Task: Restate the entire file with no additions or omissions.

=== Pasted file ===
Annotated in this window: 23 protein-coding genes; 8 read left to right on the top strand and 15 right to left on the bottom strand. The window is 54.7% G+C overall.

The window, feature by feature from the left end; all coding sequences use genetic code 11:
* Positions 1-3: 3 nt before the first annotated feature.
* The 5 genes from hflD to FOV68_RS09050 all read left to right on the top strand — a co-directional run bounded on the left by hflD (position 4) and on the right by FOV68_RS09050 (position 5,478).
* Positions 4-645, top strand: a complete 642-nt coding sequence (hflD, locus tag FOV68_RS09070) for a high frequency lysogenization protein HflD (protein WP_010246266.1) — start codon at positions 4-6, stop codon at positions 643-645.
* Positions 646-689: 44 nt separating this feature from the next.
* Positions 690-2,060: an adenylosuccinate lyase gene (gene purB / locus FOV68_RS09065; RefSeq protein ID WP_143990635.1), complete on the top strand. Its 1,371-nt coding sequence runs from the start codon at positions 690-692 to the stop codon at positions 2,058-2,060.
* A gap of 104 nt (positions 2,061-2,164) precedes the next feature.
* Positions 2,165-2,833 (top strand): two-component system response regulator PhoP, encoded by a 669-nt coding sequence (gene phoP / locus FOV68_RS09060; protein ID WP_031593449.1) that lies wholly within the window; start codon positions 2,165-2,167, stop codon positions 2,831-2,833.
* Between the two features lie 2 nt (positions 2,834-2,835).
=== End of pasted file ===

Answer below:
Annotated in this window: 23 protein-coding genes; 8 read left to right on the top strand and 15 right to left on the bottom strand. The window is 54.7% G+C overall.

The window, feature by feature from the left end; all coding sequences use genetic code 11:
* Positions 1-3: 3 nt before the first annotated feature.
* The 5 genes from hflD to FOV68_RS09050 all read left to right on the top strand — a co-directional run bounded on the left by hflD (position 4) and on the right by FOV68_RS09050 (position 5,478).
* Positions 4-645, top strand: a complete 642-nt coding sequence (hflD, locus tag FOV68_RS09070) for a high frequency lysogenization protein HflD (protein WP_010246266.1) — start codon at positions 4-6, stop codon at positions 643-645.
* Positions 646-689: 44 nt separating this feature from the next.
* Positions 690-2,060: an adenylosuccinate lyase gene (gene purB / locus FOV68_RS09065; RefSeq protein ID WP_143990635.1), complete on the top strand. Its 1,371-nt coding sequence runs from the start codon at positions 690-692 to the stop codon at positions 2,058-2,060.
* A gap of 104 nt (positions 2,061-2,164) precedes the next feature.
* Positions 2,165-2,833 (top strand): two-component system response regulator PhoP, encoded by a 669-nt coding sequence (gene phoP / locus FOV68_RS09060; protein ID WP_031593449.1) that lies wholly within the window; start codon positions 2,165-2,167, stop codon positions 2,831-2,833.
* Between the two features lie 2 nt (positions 2,834-2,835).